202 6. TIMER SYSTEMS
contents are compared with the contents of the free running counter, and when a match occurs, the
programmed logic state appears on the designated hardware pin. Once the rising edge is generated,
the program then must reconﬁgure the event to be a falling edge (logic state low) and change the
contents of the special register to be compared with the free running counter. For the particular
example in Figure 6.16, let’s assume that the main clock runs at 2 MHz, the free running counter is
a 16 bit counter, and the name of the special register (16 bit register) where we can put appropriate
values is output timer register. To generate the desired pulse, we can put $0000 ﬁrst to the output
timer register, and after the rising edge has been generated, we need to change the program event to
a falling edge and put $0FA0 or 4000 in decimal to the output timer register. As was the case with
the input timer system module, we can use output timer system interrupts to generate the desired
signals as well.
6.10.3 MSP430 TIMERS
All MSP430 microcontrollers have both Timer_A and Timer_B input/output ports that can be
used to capture external signal events and generate time related signals for external devices. The
captured external signal events include time stamped logic state changes, the frequency of a periodic
signal, a width of a pulse to name a few. The time related output signals range from a simple
change of logic levels on an output pin at a designated time to generation of pulse width modulated
(PWM) signals. We present both input capture and output compare subsystem capabilities in this
section. Both Timer_A and Timer_B systems can be conﬁgured to function as capture and compare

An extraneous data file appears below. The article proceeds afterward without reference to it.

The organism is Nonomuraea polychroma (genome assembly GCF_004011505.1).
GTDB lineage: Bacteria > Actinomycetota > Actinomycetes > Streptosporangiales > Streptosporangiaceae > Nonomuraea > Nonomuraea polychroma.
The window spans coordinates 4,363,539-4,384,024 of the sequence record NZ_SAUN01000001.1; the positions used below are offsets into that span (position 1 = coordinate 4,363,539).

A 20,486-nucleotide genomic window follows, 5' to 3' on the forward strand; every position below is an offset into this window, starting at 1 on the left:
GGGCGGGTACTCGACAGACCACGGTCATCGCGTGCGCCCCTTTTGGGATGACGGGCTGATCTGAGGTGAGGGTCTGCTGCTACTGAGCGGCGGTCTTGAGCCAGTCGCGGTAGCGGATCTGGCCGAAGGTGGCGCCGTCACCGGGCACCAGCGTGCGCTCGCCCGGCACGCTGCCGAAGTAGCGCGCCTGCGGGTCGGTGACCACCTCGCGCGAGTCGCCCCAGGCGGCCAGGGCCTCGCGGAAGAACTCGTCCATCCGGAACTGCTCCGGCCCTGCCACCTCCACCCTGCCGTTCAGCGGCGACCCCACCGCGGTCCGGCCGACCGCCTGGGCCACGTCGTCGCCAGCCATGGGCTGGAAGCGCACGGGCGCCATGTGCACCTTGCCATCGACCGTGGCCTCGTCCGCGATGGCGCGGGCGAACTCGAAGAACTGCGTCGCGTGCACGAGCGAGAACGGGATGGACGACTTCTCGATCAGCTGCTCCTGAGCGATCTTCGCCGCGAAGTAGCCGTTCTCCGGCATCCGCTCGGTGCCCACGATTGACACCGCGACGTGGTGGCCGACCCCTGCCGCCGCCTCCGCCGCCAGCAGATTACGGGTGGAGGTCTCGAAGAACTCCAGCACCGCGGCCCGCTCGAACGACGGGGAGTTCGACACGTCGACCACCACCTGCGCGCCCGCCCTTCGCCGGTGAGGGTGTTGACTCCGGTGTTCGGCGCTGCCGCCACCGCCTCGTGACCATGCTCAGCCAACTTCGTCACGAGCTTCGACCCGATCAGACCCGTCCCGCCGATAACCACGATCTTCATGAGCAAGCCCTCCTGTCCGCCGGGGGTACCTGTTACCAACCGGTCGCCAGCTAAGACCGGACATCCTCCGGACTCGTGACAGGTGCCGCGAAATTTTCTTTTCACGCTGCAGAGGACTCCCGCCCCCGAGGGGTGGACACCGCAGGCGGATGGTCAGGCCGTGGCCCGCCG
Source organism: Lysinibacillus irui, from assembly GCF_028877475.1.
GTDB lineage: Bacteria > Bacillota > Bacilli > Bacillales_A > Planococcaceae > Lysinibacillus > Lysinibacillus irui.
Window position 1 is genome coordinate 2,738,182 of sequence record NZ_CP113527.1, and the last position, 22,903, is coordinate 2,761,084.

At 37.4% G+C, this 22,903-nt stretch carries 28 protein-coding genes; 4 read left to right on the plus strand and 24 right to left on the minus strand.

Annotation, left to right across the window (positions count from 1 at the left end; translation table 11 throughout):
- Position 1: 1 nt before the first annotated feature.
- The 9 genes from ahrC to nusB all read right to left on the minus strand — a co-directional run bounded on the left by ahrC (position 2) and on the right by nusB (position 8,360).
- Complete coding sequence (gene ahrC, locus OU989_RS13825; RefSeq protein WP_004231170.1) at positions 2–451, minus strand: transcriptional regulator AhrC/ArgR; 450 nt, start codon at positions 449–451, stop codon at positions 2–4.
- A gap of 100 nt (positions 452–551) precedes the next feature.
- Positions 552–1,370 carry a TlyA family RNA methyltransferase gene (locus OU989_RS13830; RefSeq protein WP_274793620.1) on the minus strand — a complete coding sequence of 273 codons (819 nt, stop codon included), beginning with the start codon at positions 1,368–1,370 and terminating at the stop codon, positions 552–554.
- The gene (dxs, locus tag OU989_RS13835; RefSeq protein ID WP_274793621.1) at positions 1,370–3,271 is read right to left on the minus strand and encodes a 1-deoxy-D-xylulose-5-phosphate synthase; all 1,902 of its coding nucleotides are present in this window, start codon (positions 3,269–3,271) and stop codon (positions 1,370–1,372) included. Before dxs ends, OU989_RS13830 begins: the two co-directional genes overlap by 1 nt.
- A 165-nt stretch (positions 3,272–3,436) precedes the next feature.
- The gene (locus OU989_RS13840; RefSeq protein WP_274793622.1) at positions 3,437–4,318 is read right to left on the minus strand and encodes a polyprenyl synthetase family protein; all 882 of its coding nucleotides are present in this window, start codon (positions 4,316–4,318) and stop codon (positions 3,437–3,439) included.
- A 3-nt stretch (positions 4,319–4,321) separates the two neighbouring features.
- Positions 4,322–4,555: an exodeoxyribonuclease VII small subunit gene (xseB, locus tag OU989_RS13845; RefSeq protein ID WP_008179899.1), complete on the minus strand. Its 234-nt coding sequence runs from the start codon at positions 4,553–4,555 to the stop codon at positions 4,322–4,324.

input/output ports. The Timer_A system is present in all MSP430 controllers while Timer_B, with
more advanced capture and compare capabilities, is found in larger MSP430 family members. We
start our discussion with the Timer_A system.
6.10.4 MSP430 FREE RUNNING COUNTER
Within the Timer_A system, there are two to three different input/output subsystems (channels)
that can be conﬁgured independently. For the Timer_B system, the number of input/output channels
vary from three to seven. Since each channel for Timer_A and Timer_B systems has the identical
hardware and functional capabilities, we present only a single channel for each timer system. The
source of all timer subsystems, whether they are used to capture input signal characteristics or to
generate output time-related signals, is a free running 16-bit counter, the TAxR register.The counter
counts up (can count down for some applications) at a speciﬁed interval, determined by the clock
source used and a pre-scalar factor, and works as the universal timer for all time-related events.
Figure 6.17 shows the free running counter, TAxR, and the features that govern its operation. The
programming of the counter is done with the help of the Timer_A control register (TACTL).
Figure 6.18 shows the contents of the 16 bit register. Referring to Figure 6.17 and Figure 6.18
together, one can use bits 9 and 8 (TASSELx) of the TACTL register to choose the clock used for
the free running counter as follows.
• 00 - TACTL (external clock)